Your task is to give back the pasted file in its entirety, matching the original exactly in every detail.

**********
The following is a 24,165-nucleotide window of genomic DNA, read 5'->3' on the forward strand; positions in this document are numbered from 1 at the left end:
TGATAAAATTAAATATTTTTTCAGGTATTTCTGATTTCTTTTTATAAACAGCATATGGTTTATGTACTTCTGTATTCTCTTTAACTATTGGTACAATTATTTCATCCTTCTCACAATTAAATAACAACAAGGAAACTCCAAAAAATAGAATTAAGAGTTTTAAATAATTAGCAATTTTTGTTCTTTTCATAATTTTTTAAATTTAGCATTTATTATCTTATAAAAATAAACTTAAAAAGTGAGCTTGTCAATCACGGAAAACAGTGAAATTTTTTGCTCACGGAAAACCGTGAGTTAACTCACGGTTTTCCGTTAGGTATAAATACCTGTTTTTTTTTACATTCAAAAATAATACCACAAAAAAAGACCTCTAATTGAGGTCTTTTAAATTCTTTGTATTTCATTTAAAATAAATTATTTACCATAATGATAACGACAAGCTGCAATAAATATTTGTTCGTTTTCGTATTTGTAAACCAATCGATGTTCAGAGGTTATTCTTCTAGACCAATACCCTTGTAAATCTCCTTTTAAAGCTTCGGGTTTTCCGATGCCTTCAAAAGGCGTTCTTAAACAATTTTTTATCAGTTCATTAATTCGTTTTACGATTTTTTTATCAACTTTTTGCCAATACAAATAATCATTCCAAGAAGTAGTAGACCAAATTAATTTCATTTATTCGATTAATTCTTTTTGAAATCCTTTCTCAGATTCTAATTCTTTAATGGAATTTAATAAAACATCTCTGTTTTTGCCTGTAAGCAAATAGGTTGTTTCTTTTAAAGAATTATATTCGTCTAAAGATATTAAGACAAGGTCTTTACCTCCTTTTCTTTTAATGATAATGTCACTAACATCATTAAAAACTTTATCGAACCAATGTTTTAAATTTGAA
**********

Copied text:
The following is a 24,165-nucleotide window of genomic DNA, read 5'->3' on the forward strand; positions in this document are numbered from 1 at the left end:
TGATAAAATTAAATATTTTTTCAGGTATTTCTGATTTCTTTTTATAAACAGCATATGGTTTATGTACTTCTGTATTCTCTTTAACTATTGGTACAATTATTTCATCCTTCTCACAATTAAATAACAACAAGGAAACTCCAAAAAATAGAATTAAGAGTTTTAAATAATTAGCAATTTTTGTTCTTTTCATAATTTTTTAAATTTAGCATTTATTATCTTATAAAAATAAACTTAAAAAGTGAGCTTGTCAATCACGGAAAACAGTGAAATTTTTTGCTCACGGAAAACCGTGAGTTAACTCACGGTTTTCCGTTAGGTATAAATACCTGTTTTTTTTTACATTCAAAAATAATACCACAAAAAAAGACCTCTAATTGAGGTCTTTTAAATTCTTTGTATTTCATTTAAAATAAATTATTTACCATAATGATAACGACAAGCTGCAATAAATATTTGTTCGTTTTCGTATTTGTAAACCAATCGATGTTCAGAGGTTATTCTTCTAGACCAATACCCTTGTAAATCTCCTTTTAAAGCTTCGGGTTTTCCGATGCCTTCAAAAGGCGTTCTTAAACAATTTTTTATCAGTTCATTAATTCGTTTTACGATTTTTTTATCAACTTTTTGCCAATACAAATAATCATTCCAAGAAGTAGTAGACCAAATTAATTTCATTTATTCGATTAATTCTTTTTGAAATCCTTTCTCAGATTCTAATTCTTTAATGGAATTTAATAAAACATCTCTGTTTTTGCCTGTAAGCAAATAGGTTGTTTCTTTTAAAGAATTATATTCGTCTAAAGATATTAAGACAAGGTCTTTACCTCCTTTTCTTTTAATGATAATGTCACTAACATCATTAAAAACTTTATCGAACCAATGTTTTAAATTTGAA